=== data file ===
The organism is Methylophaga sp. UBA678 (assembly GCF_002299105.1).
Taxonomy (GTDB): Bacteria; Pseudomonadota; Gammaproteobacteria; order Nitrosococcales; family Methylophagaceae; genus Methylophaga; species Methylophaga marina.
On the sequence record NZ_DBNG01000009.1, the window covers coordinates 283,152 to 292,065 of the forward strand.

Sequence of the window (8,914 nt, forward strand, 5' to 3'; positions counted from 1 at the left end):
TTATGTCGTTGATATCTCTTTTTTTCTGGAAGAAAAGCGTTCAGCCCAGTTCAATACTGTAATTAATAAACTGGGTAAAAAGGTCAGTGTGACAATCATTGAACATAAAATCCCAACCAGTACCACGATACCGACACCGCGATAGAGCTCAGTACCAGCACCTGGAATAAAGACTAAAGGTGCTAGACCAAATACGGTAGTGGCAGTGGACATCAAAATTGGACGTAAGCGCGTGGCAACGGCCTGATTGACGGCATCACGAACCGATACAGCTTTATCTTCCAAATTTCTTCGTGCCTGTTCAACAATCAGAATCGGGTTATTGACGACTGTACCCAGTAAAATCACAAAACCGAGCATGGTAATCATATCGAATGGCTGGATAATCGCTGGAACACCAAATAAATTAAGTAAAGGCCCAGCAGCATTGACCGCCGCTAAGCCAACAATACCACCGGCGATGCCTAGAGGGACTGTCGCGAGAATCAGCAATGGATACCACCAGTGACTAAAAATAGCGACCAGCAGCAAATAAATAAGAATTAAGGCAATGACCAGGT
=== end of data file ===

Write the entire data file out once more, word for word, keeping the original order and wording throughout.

The organism is Methylophaga sp. UBA678 (assembly GCF_002299105.1).
Taxonomy (GTDB): Bacteria; Pseudomonadota; Gammaproteobacteria; order Nitrosococcales; family Methylophagaceae; genus Methylophaga; species Methylophaga marina.
On the sequence record NZ_DBNG01000009.1, the window covers coordinates 283,152 to 292,065 of the forward strand.

Sequence of the window (8,914 nt, forward strand, 5' to 3'; positions counted from 1 at the left end):
TTATGTCGTTGATATCTCTTTTTTTCTGGAAGAAAAGCGTTCAGCCCAGTTCAATACTGTAATTAATAAACTGGGTAAAAAGGTCAGTGTGACAATCATTGAACATAAAATCCCAACCAGTACCACGATACCGACACCGCGATAGAGCTCAGTACCAGCACCTGGAATAAAGACTAAAGGTGCTAGACCAAATACGGTAGTGGCAGTGGACATCAAAATTGGACGTAAGCGCGTGGCAACGGCCTGATTGACGGCATCACGAACCGATACAGCTTTATCTTCCAAATTTCTTCGTGCCTGTTCAACAATCAGAATCGGGTTATTGACGACTGTACCCAGTAAAATCACAAAACCGAGCATGGTAATCATATCGAATGGCTGGATAATCGCTGGAACACCAAATAAATTAAGTAAAGGCCCAGCAGCATTGACCGCCGCTAAGCCAACAATACCACCGGCGATGCCTAGAGGGACTGTCGCGAGAATCAGCAATGGATACCACCAGTGACTAAAAATAGCGACCAGCAGCAAATAAATAAGAATTAAGGCAATGACCAGGT